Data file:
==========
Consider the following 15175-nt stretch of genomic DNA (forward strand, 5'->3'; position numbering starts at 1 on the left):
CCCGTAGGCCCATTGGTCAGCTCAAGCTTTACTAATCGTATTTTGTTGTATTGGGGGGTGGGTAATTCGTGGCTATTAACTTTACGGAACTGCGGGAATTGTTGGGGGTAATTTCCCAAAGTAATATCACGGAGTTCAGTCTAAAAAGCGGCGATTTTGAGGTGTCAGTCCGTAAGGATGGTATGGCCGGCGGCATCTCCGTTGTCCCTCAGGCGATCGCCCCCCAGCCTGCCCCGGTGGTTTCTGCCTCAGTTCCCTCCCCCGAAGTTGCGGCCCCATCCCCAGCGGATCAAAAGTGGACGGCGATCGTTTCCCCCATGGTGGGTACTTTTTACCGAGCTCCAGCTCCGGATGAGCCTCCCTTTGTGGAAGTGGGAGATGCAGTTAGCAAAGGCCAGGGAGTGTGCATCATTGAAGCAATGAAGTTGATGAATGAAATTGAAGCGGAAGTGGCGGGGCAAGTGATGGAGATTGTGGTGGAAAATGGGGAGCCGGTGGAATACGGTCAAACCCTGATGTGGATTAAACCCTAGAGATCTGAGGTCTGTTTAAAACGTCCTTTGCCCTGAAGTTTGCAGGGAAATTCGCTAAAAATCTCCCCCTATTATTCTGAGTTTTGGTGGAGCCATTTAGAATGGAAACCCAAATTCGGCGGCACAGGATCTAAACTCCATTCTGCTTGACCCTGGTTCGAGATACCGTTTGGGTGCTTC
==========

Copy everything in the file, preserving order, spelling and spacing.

Consider the following 15175-nt stretch of genomic DNA (forward strand, 5'->3'; position numbering starts at 1 on the left):
CCCGTAGGCCCATTGGTCAGCTCAAGCTTTACTAATCGTATTTTGTTGTATTGGGGGGTGGGTAATTCGTGGCTATTAACTTTACGGAACTGCGGGAATTGTTGGGGGTAATTTCCCAAAGTAATATCACGGAGTTCAGTCTAAAAAGCGGCGATTTTGAGGTGTCAGTCCGTAAGGATGGTATGGCCGGCGGCATCTCCGTTGTCCCTCAGGCGATCGCCCCCCAGCCTGCCCCGGTGGTTTCTGCCTCAGTTCCCTCCCCCGAAGTTGCGGCCCCATCCCCAGCGGATCAAAAGTGGACGGCGATCGTTTCCCCCATGGTGGGTACTTTTTACCGAGCTCCAGCTCCGGATGAGCCTCCCTTTGTGGAAGTGGGAGATGCAGTTAGCAAAGGCCAGGGAGTGTGCATCATTGAAGCAATGAAGTTGATGAATGAAATTGAAGCGGAAGTGGCGGGGCAAGTGATGGAGATTGTGGTGGAAAATGGGGAGCCGGTGGAATACGGTCAAACCCTGATGTGGATTAAACCCTAGAGATCTGAGGTCTGTTTAAAACGTCCTTTGCCCTGAAGTTTGCAGGGAAATTCGCTAAAAATCTCCCCCTATTATTCTGAGTTTTGGTGGAGCCATTTAGAATGGAAACCCAAATTCGGCGGCACAGGATCTAAACTCCATTCTGCTTGACCCTGGTTCGAGATACCGTTTGGGTGCTTC